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DORi Development


DORi's functionality is messy and complicated, but here is a brief look at how it sees a victim in the pool. To get the full picture of how it works, You can check out DORi in it's entirety here: JackalopeCapstone

The bulk of what we use is from a library called pylibfreenect2, which provides a way to communicate with a kinect V2 using python. Microsoft provides a skeleton tracking SDK for PC based systems, but using a linux system left us to our own devices. This function grabs a very basic skeleton by finding the right most and left most points that are within a calculated body of points. The depthArray passed in is all the points in the frame that are within a certain range of the calculated mean depths for each frame. It returns the data representation of a basic 't' shape, which represents the spine and the width of the target data
    def getSkeleton(self, depthArray, average, rows, cols):
        topY = 0
        leftX = rows
        bottomY = cols
        rightX = 0

        for d in depthArray:
            if (d['x'] > rightX):
                rightX = d['x']
            if (d['x'] < leftX):
                leftX = d['x']
            if (d['y'] < bottomY):
                bottomY = d['y']
            if (d['y'] > topY):
                topY = d['y']

        averageX = (leftX + rightX) / 2
        returnValues = {'averageX': averageX,
                        'topY': topY,
                        'bottomY': bottomY,
                        'rightX': rightX,
                        'leftX': leftX}

        return returnValues
The point ravel function is used for depth frames from the kinect, and essentially turns a 1 dimensional array into an array of 3 dimensional points. The frame is stored in 1 dimension, so to get the depth with the associated x and y coordinates, an iterative loop goes through the rows and columns and multiplies the sum by the total rows. explains this in depth here , but essentially the multiplication by rows sets how far into the array the point basically resides, and the addition of the col and row set it's exact location. Again, this is a very rudimentary explanation, but enough to follow the code. Returned is the depth at a point (x,y), plus the x and y coordinates. This makes using the depth array data much easier later on.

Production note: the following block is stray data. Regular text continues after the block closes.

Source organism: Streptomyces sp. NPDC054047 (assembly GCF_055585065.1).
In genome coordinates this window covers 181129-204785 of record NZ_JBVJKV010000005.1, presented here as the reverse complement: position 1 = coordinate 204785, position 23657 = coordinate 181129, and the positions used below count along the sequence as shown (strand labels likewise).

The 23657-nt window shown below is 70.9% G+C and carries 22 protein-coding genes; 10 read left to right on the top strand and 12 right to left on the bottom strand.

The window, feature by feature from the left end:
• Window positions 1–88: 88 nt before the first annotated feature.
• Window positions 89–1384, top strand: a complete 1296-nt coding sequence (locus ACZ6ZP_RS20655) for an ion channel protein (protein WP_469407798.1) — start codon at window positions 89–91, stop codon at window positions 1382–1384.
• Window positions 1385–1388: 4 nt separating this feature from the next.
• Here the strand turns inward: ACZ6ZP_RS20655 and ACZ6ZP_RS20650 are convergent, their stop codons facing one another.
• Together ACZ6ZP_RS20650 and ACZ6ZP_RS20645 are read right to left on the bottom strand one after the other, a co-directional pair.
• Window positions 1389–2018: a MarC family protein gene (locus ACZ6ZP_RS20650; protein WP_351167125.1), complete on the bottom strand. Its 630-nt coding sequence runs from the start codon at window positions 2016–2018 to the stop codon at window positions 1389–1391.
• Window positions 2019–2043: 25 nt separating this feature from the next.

def pointRavel(self, unraveledArray, rows, cols):
        raveledArray = []
        d = unraveledArray.ravel()
        for row in range(rows):
            for col in range(cols):
                    offset = row + col * (rows)
                    raveledArray.append({'x': row, 'y': col, 'depth': d[offset]})
                except IndexError as e:
                    print e

        return raveledArray
This data loop occurs for each frame the kinect returns. The registration has to happen to grab a new frame, and is used to get the depth array that is analyzed. The depthArray is an object from the pylibfreenect2 library, and has the attribute shape, which returns rows and columns. Then, the pointRavel returns our new more readable depth array, which is used to calculate a mean depth. the mean depth is used get a basic body shape, which is just an array of points which have a depth within a range of the average depth. In a pool, this gives us a really good approximation of a person's full body. Using this body array, we run the above skeleton function to find the spine. This will be used in the checkDrowning function.
    def fullDataLoop(self):

        registration = Registration(self.device.getIrCameraParams(),

        depthArray = self.update(registration)
        rows, cols = depthArray.shape
        d = self.pointRavel(depthArray, rows, cols)
        m = self.getMeanDepth(d, rows, cols)
        b = self.getBody(d, m, rows, cols)
        s = self.getSkeleton(deptharraytest, m, cols, rows)

        return {'spine' : s, 'meanDepth' : m}
This function is the main loop of the py file, and is what is called in the rest of our processes. it takes a set time limit (set as 20 seconds in the settings), and for that duration runs the data loop we explored above. The spine is checked for a minimum threshold of movement, if it's discovered that the spine spine hasn't made meaningful movement in 20 seconds, DORi is alerted to a potential drowning. If not, the device simply stops and waits to be started again
    def checkDrowning(self):
        print "checkDrowning"
        drowningRisk = True
        drowning = False
        falsePositive = 0
        # 20 seconds from start of def #
        timeLimit = time.time() + DROWN_TIME
        while drowningRisk:
            print 'checking...'
            if time.time() > timeLimit:
                drowningRisk = False
                drowning = True

            data = self.fullDataLoop()
            if (self.valueUnbounded((self.averageSpineX - data['spine']['averageX']),
                falsePositive += 1
                if falsePositive > 100:
                    drowningRisk = False
        if drowning:
            print "This guy is for sure drowning"

Kinect's depth cloud view
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DORi in action